HR Management & Compliance

Minnesota employers need to be ready for medical marijuana by July 1

by Laurie Jirak

Distribution of medical marijuana in Minnesota is set to begin July 1, so employers need to understand their rights and responsibilities under the state’s new medical marijuana law.

Confusion may arise because employers are subject to both federal and state laws that may impose different standards or requirements on workplace medical marijuana policies. Although the state has a law allowing medical marijuana use, it isn’t permitted under federal law.

Minnesota’s law goes further than nearly every other state with a medical marijuana law in its protections of employees who are prescribed and use medical marijuana. Minnesota law specifically prohibits discrimination in employment, child custody disputes, organ transplants, and other medical care against individuals who participate in the medical marijuana registry.

Unless failing to do so would violate federal law or regulations or cause a company to lose a monetary or licensing-related benefit under federal law or regulations, employers may not discriminate against a person at any employment stage based on:

  1. His status as a patient enrolled in the registry program; or
  2. His positive drug test for cannabis components or metabolites, unless he used, possessed, or was impaired by medical cannabis on the premises of the place of employment during the hours of employment.

What should employers do?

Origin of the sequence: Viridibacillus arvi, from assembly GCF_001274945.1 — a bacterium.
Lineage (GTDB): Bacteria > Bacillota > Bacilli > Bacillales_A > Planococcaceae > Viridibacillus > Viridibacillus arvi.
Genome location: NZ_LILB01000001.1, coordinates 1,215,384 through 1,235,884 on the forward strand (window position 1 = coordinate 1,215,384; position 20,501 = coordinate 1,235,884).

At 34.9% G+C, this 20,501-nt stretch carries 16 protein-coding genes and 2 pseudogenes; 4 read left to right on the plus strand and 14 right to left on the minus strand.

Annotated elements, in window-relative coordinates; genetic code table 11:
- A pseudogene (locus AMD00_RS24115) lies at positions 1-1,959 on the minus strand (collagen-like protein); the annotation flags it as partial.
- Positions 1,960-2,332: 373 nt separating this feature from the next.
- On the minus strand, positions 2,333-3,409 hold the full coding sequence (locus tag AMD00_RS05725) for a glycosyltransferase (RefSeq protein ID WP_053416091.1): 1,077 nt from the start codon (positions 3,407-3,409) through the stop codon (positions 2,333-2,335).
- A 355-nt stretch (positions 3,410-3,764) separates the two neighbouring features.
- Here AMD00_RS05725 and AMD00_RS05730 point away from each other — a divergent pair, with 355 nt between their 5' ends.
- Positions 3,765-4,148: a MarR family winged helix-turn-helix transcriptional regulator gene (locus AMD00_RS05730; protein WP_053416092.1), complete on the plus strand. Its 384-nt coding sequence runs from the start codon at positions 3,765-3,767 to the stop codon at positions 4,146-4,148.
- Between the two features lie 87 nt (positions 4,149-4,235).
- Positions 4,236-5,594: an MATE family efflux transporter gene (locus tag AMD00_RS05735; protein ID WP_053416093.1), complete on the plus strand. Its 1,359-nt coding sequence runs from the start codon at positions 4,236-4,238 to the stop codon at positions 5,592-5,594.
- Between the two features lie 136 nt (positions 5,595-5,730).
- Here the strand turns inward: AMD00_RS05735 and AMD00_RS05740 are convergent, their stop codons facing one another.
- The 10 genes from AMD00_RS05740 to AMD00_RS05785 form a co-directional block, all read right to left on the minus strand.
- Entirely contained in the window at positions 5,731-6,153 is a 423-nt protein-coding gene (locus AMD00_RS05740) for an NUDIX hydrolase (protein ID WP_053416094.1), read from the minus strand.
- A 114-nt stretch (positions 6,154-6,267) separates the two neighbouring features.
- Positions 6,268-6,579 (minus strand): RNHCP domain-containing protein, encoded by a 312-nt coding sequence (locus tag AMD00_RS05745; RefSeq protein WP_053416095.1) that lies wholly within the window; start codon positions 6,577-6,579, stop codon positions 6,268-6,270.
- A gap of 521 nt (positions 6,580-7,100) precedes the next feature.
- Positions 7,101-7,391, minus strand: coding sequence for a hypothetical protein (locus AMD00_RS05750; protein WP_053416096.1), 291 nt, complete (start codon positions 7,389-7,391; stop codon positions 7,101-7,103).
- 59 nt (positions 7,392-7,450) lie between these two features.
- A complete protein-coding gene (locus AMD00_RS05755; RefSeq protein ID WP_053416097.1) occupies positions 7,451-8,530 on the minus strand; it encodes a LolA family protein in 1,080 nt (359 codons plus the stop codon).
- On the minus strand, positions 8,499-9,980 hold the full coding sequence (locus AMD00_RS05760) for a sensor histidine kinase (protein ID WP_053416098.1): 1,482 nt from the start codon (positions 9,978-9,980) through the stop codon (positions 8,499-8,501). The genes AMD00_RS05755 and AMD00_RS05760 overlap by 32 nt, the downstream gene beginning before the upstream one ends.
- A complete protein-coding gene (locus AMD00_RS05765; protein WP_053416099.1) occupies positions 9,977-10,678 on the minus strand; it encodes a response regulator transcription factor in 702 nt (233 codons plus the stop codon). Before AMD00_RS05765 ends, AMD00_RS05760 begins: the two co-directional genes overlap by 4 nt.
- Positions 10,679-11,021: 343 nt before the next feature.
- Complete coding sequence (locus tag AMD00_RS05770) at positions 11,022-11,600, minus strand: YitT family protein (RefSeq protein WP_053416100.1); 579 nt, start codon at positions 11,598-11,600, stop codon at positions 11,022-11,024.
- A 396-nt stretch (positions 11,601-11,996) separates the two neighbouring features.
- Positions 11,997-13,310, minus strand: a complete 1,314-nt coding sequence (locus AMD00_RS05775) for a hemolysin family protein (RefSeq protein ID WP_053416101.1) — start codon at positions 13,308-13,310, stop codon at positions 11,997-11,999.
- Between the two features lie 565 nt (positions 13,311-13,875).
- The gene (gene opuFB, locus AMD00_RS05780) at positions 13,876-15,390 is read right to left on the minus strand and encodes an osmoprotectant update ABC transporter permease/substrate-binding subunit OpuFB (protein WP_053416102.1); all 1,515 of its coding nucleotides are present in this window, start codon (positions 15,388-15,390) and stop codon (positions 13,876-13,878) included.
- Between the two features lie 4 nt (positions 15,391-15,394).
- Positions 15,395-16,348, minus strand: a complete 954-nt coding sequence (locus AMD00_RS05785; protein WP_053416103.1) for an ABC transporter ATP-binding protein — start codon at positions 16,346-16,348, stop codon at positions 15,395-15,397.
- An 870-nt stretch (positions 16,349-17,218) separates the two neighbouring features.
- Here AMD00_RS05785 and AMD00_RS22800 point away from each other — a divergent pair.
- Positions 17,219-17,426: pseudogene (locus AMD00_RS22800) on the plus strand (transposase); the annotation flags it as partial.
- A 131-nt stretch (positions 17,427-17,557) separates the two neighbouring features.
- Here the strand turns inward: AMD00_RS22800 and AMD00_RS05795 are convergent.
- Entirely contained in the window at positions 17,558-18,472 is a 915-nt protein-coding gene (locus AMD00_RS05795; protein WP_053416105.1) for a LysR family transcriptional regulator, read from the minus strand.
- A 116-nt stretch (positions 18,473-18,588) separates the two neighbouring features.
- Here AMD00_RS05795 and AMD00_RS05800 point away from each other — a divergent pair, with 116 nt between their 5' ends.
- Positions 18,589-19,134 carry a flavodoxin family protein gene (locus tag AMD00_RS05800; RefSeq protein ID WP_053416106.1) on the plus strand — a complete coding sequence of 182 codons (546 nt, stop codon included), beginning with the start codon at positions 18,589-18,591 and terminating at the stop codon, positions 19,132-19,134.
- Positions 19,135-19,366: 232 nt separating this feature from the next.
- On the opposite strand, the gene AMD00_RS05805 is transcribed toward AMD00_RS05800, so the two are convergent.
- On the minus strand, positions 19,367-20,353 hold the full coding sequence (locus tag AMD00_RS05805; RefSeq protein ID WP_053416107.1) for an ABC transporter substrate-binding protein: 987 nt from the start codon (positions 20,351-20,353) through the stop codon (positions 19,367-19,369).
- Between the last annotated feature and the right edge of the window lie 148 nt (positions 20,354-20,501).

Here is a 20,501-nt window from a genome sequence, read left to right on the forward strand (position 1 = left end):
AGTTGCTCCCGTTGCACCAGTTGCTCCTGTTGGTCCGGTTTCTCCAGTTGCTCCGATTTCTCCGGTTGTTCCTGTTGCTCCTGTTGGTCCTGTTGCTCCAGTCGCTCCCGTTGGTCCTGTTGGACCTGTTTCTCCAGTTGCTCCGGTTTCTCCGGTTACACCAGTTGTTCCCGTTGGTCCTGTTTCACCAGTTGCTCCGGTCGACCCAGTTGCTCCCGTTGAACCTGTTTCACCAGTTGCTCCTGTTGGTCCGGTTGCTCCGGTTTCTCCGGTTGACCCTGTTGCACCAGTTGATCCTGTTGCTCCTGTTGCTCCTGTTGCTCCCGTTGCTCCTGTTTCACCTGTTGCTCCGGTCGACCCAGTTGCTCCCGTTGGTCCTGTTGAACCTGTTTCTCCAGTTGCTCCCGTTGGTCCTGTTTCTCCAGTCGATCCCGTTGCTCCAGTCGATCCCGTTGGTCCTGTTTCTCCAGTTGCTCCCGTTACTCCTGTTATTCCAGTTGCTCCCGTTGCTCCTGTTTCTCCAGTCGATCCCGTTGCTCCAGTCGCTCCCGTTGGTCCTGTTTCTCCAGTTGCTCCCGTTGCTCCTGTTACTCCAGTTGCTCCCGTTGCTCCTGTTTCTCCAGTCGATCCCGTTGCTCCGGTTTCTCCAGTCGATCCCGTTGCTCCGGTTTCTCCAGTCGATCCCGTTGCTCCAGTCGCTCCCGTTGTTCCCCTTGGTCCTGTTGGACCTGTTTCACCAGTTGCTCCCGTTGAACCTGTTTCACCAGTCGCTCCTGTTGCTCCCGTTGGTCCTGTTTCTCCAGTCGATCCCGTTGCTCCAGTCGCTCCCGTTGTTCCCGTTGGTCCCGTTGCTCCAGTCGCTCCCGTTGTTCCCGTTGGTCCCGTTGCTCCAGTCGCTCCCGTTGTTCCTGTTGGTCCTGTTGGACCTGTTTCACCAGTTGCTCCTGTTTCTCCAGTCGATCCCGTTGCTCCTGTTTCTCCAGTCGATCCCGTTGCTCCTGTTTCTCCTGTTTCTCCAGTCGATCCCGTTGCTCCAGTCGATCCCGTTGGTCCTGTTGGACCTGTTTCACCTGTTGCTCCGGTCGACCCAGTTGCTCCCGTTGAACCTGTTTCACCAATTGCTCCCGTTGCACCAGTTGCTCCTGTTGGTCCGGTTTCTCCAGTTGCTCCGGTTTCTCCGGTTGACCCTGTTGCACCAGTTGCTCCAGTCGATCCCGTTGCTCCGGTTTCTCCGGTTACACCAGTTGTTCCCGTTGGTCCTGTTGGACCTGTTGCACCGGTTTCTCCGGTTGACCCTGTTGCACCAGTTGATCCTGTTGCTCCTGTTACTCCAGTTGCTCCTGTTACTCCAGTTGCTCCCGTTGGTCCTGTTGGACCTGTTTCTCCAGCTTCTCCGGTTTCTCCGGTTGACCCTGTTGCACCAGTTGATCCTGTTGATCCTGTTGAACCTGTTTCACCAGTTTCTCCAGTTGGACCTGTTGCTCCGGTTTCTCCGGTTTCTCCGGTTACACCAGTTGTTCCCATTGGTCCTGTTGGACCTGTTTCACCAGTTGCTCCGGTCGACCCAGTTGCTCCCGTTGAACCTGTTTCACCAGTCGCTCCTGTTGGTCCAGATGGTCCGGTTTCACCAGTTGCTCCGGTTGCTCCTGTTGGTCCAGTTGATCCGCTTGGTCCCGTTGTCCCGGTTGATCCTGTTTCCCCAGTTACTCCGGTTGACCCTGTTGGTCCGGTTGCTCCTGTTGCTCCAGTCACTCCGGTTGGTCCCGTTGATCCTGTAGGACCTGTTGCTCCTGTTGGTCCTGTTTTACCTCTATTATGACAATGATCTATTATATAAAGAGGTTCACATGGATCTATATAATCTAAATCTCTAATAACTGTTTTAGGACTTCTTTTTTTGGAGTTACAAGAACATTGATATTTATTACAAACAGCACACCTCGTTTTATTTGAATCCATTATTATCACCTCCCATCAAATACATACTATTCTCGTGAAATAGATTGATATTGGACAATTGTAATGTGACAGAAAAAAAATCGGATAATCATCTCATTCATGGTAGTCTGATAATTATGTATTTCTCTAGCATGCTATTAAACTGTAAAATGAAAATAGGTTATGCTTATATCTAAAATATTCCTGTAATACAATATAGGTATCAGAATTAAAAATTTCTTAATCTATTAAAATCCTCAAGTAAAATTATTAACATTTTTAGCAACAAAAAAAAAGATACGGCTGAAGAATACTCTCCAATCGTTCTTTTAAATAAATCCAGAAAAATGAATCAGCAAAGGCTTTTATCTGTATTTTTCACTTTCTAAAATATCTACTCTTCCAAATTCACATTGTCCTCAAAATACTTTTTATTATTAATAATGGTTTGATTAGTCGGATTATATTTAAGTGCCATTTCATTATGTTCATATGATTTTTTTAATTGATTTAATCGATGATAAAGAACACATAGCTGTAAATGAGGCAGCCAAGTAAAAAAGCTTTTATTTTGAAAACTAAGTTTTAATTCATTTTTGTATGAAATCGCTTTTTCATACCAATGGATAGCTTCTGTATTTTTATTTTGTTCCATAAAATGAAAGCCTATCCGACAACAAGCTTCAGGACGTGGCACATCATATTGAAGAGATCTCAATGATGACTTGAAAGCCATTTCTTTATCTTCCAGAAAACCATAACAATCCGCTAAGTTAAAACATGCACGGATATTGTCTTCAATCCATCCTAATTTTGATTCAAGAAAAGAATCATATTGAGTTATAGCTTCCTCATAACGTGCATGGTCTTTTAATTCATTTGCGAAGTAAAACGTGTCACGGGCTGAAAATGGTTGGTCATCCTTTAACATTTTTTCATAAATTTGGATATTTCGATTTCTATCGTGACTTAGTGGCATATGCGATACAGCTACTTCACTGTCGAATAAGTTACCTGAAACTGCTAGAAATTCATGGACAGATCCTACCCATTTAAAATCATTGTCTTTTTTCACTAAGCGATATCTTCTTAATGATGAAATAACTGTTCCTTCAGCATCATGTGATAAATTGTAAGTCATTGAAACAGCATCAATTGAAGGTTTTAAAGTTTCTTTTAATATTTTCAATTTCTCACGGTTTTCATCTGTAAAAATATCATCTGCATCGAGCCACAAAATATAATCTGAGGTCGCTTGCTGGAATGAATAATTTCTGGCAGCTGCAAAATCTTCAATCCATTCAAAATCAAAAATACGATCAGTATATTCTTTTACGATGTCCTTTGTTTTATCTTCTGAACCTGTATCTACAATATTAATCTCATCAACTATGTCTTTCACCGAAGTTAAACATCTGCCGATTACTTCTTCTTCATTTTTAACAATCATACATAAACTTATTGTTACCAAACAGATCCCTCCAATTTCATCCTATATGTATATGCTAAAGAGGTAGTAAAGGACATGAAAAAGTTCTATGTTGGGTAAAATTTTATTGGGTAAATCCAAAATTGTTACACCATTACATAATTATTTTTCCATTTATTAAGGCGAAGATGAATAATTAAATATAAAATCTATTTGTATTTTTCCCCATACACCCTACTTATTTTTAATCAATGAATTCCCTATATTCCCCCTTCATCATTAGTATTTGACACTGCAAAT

Employers may terminate an employee if permitting medical marijuana use results in federal penalties for the employer or a loss of funding or licensing. If that’s the case, be sure to include clear warning language in the company handbook and drug policy.

Also, you need not eliminate or ignore drug tests. It’s still unlawful to use marijuana recreationally in Minnesota, and employees are prohibited from using, possessing, or being under the influence of medical marijuana at work. You may still administer drug tests in compliance with the state’s Drug and Alcohol Testing in the Workplace Act (DATWA).

The medical marijuana law comes into play, however, if an employee tests positive for marijuana and then can establish that he has a prescription for medical marijuana. The medical marijuana law removes the use of authorized medical marijuana from the list of controlled substances banned under DATWA and allows an employee to “present verification of enrollment in the patient registry as part of the employee’s explanation [under the Act].”

So the new law means that absent current impairment, Minnesota employers may not terminate or otherwise punish an employee who tests positive for marijuana if he shows proof of registration.

Also, Minnesota employers should beware of drug policies that tend to screen out disabled employees. Both the federal Americans with Disabilities Act and the Minnesota law consider the use of certain “qualification standards, employment tests or other selection criteria” that screen out disabled individuals to be discriminatory. Policies that deny employment to someone testing positive for certain prescription drugs (which now include medical marijuana) impermissibly tend to screen out disabled people in need of such drugs.

An employer may still administer the test, but it must respond to the positive results on a case-by-case basis and permit an employee to provide proof of registration as a medical marijuana patient.

For more information on Minnesota’s new medical marijuana law, see the February 2015 issue of Minnesota Employment Law Letter.

Laurie Jirak is an attorney with Felhaber Larson in Minneapolis, Minnesota. She can be reached at

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